Khat is classified as a drug of abuse that can produce mild to moderate psychological dependence. It’s a controlled/illegal substance in many countries. The uses and effects read like the bad rap of any other drug. Long term use or abuse can cause insomnia, anorexia, gastric disorders, depression, liver damage and cardiac complications. Delusional and manic behavior has also been reported. As such, it would be expected of the church to discourage chewing of khat on the same token it does smoking or drinking beer.
Not so in this story from Meru. It’s difficult for anyone, not even religion to come between the Ameru and the only cash crop they’ve known for generations. In a case of tradition versus modern religion, some churches accept khat as an offering and later sell it to the faithful.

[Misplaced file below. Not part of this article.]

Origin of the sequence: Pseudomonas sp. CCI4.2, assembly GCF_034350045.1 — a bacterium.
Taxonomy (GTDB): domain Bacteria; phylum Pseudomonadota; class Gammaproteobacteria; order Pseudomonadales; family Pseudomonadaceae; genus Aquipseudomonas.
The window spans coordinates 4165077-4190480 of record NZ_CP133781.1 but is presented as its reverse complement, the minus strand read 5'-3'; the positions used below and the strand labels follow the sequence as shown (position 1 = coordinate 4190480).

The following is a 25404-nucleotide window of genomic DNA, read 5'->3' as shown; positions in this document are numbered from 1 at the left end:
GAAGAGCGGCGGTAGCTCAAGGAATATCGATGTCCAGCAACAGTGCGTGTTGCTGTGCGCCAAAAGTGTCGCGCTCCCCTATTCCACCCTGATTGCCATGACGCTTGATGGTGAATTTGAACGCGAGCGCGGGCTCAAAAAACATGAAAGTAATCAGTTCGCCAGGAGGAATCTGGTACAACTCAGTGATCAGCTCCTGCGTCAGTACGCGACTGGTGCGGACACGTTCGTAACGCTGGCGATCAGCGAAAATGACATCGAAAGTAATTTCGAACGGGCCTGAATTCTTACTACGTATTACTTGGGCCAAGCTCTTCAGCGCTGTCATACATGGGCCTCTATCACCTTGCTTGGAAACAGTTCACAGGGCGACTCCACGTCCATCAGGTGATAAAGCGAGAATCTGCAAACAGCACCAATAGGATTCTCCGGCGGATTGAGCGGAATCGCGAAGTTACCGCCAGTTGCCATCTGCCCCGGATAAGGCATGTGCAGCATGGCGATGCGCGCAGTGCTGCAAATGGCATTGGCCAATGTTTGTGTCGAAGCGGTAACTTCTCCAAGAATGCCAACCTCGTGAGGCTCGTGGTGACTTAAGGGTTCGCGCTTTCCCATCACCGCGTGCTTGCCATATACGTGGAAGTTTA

The Khat story aside, the Church has come a long way. I recall a time back in the village when Churches used to hold fund raisings but never once invited local bar owners or anyone selling things considered anti-church. Likewise, faithful who owned shops were not allowed to stock cigarettes. Not any more. In my local church there is a whole row of pews donated by the owner of a prominent night club. The money is no longer dirty.